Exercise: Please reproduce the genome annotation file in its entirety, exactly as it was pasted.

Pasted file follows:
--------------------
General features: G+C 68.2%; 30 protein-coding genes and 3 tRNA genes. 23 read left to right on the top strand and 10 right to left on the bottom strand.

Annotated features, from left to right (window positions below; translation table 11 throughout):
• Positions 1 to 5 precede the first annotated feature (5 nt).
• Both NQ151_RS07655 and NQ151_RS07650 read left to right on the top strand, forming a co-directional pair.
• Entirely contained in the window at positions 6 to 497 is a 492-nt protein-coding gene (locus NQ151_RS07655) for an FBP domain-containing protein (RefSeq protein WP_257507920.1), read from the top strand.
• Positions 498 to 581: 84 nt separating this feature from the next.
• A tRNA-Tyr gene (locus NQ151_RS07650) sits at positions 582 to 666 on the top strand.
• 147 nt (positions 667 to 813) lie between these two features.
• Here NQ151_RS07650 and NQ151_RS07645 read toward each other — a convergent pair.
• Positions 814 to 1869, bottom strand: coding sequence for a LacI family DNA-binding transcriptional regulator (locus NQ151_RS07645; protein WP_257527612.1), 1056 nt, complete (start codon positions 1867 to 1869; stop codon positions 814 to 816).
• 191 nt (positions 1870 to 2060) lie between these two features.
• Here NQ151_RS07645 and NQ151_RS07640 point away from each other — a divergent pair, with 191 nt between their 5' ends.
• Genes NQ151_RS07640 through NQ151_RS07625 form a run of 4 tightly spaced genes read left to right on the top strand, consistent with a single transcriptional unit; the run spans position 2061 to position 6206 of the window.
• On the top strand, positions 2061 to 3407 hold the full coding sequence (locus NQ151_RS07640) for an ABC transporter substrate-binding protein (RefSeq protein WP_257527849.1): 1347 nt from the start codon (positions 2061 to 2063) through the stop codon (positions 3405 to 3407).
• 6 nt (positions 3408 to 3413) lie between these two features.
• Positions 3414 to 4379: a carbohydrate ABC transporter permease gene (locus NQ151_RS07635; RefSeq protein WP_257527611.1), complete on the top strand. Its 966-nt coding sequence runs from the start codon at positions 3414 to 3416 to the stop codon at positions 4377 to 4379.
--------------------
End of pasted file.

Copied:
General features: G+C 68.2%; 30 protein-coding genes and 3 tRNA genes. 23 read left to right on the top strand and 10 right to left on the bottom strand.

Annotated features, from left to right (window positions below; translation table 11 throughout):
• Positions 1 to 5 precede the first annotated feature (5 nt).
• Both NQ151_RS07655 and NQ151_RS07650 read left to right on the top strand, forming a co-directional pair.
• Entirely contained in the window at positions 6 to 497 is a 492-nt protein-coding gene (locus NQ151_RS07655) for an FBP domain-containing protein (RefSeq protein WP_257507920.1), read from the top strand.
• Positions 498 to 581: 84 nt separating this feature from the next.
• A tRNA-Tyr gene (locus NQ151_RS07650) sits at positions 582 to 666 on the top strand.
• 147 nt (positions 667 to 813) lie between these two features.
• Here NQ151_RS07650 and NQ151_RS07645 read toward each other — a convergent pair.
• Positions 814 to 1869, bottom strand: coding sequence for a LacI family DNA-binding transcriptional regulator (locus NQ151_RS07645; protein WP_257527612.1), 1056 nt, complete (start codon positions 1867 to 1869; stop codon positions 814 to 816).
• 191 nt (positions 1870 to 2060) lie between these two features.
• Here NQ151_RS07645 and NQ151_RS07640 point away from each other — a divergent pair, with 191 nt between their 5' ends.
• Genes NQ151_RS07640 through NQ151_RS07625 form a run of 4 tightly spaced genes read left to right on the top strand, consistent with a single transcriptional unit; the run spans position 2061 to position 6206 of the window.
• On the top strand, positions 2061 to 3407 hold the full coding sequence (locus NQ151_RS07640) for an ABC transporter substrate-binding protein (RefSeq protein WP_257527849.1): 1347 nt from the start codon (positions 2061 to 2063) through the stop codon (positions 3405 to 3407).
• 6 nt (positions 3408 to 3413) lie between these two features.
• Positions 3414 to 4379: a carbohydrate ABC transporter permease gene (locus NQ151_RS07635; RefSeq protein WP_257527611.1), complete on the top strand. Its 966-nt coding sequence runs from the start codon at positions 3414 to 3416 to the stop codon at positions 4377 to 4379.